Following outbreaks of foot and mouth disease in Great Britain in 2001 and South Korea in 2011, U.S. officials were concerned about ensuring a similar incident wouldn’t occur here and lead to the deaths of thousands of farm animals and mean the loss of billions of dollars for the food industry.
USDA research chemist Marvin Grubman developed an animal vaccine in collaboration with biopharmaceutical company GenVac.
Michelle Colby, branch chief of Agricultural Defense for the Homeland Security Department’s Science and Technology Directorate, led the team that helped shepherd the vaccine to licensure.
“This is the first ever foot-and-mouth vaccine licensed for manufacture in the United States,” said Paul Benda, director of the DHS S&T Homeland Security Advanced Research Projects Agency. “The breakthrough could potentially save the country billions if not trillions of dollars and save the lives of hundreds of thousands of animals if there were an outbreak.”
Randolph Long, of the DHS S&T Chemical and Biological Defense Division, said Colby and her team “coordinated all the pieces of the puzzle” to make the case for licensing the emergency vaccine before an emergency situation occurred.
For their efforts, the Partnership for Public Service named Colby and her team as finalists for the 2013 Service to America Medal in the Homeland Security and Law Enforcement category. The medal honors federal employees who have made significant contributions to the U.S. in the areas of law enforcement and homeland security.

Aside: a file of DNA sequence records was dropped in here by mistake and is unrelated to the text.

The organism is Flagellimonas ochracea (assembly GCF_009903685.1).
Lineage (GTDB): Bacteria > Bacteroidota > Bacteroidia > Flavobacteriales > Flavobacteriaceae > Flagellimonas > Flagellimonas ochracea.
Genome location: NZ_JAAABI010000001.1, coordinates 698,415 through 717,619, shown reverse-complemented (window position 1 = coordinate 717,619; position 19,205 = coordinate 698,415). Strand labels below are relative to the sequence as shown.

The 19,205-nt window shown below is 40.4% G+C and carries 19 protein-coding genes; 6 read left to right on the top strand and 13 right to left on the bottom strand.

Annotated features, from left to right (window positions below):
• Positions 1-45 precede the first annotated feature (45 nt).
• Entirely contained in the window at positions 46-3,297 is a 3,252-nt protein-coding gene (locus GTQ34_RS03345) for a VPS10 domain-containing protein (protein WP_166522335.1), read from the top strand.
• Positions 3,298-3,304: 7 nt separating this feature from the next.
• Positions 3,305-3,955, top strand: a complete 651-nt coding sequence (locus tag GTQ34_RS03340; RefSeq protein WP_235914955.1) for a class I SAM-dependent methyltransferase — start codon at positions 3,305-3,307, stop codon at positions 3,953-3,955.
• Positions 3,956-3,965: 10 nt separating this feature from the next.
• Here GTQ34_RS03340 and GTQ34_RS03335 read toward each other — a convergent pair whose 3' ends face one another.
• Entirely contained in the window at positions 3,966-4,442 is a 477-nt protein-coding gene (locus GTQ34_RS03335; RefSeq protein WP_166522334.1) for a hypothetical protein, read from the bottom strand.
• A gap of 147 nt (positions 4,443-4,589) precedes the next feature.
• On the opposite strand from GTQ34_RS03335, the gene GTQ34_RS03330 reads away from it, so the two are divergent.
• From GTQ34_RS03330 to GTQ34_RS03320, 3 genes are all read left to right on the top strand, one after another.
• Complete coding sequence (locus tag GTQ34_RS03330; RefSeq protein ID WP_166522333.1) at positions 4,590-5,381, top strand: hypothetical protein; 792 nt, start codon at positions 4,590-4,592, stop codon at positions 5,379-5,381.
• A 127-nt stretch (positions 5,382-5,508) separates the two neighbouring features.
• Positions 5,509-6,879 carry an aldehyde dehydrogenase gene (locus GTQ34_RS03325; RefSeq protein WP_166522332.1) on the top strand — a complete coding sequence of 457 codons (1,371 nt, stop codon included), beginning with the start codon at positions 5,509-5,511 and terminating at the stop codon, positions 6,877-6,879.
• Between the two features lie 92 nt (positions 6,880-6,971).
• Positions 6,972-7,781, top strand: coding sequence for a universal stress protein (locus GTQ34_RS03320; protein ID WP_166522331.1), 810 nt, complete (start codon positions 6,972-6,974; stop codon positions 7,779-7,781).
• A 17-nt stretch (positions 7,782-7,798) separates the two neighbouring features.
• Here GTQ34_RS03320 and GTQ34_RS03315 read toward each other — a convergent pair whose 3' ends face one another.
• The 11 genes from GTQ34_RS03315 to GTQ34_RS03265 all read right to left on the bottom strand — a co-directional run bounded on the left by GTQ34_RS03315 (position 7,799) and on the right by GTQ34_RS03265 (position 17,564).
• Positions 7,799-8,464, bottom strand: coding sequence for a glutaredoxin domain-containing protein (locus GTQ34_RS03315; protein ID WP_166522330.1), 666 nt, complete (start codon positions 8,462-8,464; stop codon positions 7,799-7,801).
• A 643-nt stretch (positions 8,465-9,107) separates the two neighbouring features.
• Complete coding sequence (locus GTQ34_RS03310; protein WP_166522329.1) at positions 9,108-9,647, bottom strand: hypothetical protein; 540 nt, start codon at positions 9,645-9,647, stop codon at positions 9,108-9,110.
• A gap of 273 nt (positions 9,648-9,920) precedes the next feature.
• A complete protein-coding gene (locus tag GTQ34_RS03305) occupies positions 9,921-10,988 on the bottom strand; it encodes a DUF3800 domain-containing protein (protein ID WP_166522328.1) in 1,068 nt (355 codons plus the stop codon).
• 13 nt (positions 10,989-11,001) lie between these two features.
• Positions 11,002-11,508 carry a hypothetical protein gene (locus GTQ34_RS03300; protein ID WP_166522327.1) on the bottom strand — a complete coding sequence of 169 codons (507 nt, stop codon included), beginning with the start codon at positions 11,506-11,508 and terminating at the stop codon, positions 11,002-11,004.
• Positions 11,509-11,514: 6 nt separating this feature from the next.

Colby was recently interviewed on the Federal Drive with Tom Temin and Emily Kopp. She also answered the following questions about herself and her career in the federal government.
What three words best describe your leadership philosophy? Collaborative, Empowering, Intuitive
What’s the best piece of advice (or words of wisdom) you’ve ever received and who gave it to you? When I graduated from vet school, the professor giving our commencement address advised us to “Find a job you are passionate about, one you would do for free (just don’t tell anyone that’s how you feel).” That really resonated with me, because I need the work I do to be meaningful. Graduating from vet school, even with a minimal amount of debt, it is tempting to focus on the job that might pay the most so you can quickly get rid of your debt. I’ve seen many friends and colleagues burn themselves out doing jobs they didn’t really care about. I’ve always been lucky enough to have a job I’m passionate about, and to get paid for doing something that is really important to me.
Who is your biggest role model and why? Everybody. Everyone has their own unique talents, so I think I take a little bit from everyone I work with and use that to form my “ideal.” I’m a firm believer in the phrase “There is no one right answer,” so I guess it makes sense that I take the best of everyone around me and come up with a collaborative role model.
What’s the last thing you read and what’s next on your reading list? The last book was “The Geeks Shall Inherit the Earth: Popularity, Quirk Theory, and Why Outsiders Thrive After High School” by Alexandra Robbins; next on the list is “On Bullshit” by Harry Frankfurt.
What’s your favorite bureaucratic phrase? Collaboration is when a group of diverse people come together to identify a solution that meets the needs of all.
The Homeland Security and Law Enforcement Medal is just one of the Samuel J. Heyman Service to America Medals (Sammies) presented annually by the Partnership for Public Service. View a gallery of all the Sammies nominees here.